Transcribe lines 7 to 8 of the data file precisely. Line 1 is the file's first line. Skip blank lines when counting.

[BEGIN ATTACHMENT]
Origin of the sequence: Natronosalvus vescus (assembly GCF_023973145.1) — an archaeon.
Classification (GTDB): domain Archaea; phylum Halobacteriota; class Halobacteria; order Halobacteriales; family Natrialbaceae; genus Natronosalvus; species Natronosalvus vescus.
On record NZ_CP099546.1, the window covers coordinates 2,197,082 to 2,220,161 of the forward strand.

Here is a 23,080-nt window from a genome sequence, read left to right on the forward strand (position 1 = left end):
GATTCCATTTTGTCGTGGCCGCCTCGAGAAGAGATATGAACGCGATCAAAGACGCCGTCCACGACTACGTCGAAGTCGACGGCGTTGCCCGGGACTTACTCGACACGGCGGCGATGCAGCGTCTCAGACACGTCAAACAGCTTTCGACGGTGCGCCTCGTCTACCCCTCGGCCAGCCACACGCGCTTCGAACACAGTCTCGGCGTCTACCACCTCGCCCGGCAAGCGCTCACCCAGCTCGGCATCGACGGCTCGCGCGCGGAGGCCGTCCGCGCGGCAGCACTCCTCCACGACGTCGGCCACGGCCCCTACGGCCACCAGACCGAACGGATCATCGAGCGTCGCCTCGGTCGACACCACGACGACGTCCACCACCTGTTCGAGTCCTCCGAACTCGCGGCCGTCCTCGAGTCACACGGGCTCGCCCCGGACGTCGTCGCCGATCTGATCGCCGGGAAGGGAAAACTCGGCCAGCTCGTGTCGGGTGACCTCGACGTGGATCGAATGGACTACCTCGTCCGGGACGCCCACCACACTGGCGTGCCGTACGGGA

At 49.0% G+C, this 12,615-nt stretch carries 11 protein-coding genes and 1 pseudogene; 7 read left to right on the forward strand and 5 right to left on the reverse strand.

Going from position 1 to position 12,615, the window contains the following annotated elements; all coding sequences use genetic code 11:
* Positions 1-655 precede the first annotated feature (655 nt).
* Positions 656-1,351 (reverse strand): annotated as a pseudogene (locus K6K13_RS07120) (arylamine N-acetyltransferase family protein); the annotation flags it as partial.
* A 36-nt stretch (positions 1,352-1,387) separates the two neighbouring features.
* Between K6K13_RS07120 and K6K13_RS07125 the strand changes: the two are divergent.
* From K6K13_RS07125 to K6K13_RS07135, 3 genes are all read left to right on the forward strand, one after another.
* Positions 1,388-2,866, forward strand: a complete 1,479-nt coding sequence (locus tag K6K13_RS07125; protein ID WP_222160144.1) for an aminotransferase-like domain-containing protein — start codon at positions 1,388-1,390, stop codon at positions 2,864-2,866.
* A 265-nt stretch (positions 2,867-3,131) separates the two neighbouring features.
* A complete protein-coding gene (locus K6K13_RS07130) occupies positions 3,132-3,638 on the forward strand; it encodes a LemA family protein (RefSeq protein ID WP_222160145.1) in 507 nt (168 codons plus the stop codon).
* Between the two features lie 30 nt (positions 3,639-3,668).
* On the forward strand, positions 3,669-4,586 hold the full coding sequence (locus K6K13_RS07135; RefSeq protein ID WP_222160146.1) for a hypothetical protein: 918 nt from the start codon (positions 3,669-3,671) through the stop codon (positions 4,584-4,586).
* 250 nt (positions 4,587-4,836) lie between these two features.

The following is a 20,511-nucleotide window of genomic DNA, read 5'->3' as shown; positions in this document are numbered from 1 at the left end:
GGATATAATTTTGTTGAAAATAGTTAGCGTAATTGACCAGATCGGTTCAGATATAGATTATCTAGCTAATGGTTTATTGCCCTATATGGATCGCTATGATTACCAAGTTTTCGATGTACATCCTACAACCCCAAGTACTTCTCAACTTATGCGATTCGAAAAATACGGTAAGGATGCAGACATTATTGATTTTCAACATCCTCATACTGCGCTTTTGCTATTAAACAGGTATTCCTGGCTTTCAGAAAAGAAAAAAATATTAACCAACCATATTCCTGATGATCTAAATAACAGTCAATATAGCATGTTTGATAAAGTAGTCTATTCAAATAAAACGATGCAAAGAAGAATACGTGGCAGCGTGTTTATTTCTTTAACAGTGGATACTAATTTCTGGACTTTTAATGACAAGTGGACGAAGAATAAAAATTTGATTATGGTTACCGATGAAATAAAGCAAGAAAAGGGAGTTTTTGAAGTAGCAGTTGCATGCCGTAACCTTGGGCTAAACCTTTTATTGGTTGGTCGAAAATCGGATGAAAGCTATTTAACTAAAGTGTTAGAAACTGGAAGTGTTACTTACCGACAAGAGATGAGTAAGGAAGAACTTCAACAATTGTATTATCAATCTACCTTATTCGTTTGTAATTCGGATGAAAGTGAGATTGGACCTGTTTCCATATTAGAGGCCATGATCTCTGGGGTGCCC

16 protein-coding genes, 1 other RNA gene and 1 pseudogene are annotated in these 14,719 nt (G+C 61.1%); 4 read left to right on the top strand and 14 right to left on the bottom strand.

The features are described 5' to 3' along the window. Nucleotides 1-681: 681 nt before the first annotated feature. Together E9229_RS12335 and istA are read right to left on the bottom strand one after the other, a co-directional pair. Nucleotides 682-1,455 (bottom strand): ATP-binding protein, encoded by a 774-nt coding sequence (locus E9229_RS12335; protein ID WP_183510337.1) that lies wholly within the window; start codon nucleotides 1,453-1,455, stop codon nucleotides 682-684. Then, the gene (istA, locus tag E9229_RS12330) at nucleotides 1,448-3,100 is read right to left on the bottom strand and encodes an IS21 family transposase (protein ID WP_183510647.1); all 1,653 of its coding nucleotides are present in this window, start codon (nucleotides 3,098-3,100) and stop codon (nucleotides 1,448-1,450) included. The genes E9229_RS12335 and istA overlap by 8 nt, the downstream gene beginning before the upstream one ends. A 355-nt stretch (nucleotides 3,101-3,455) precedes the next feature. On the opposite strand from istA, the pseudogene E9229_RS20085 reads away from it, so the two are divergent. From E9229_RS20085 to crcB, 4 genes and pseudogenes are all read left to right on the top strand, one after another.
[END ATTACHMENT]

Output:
Going from position 1 to position 12,615, the window contains the following annotated elements; all coding sequences use genetic code 11:
* Positions 1-655 precede the first annotated feature (655 nt).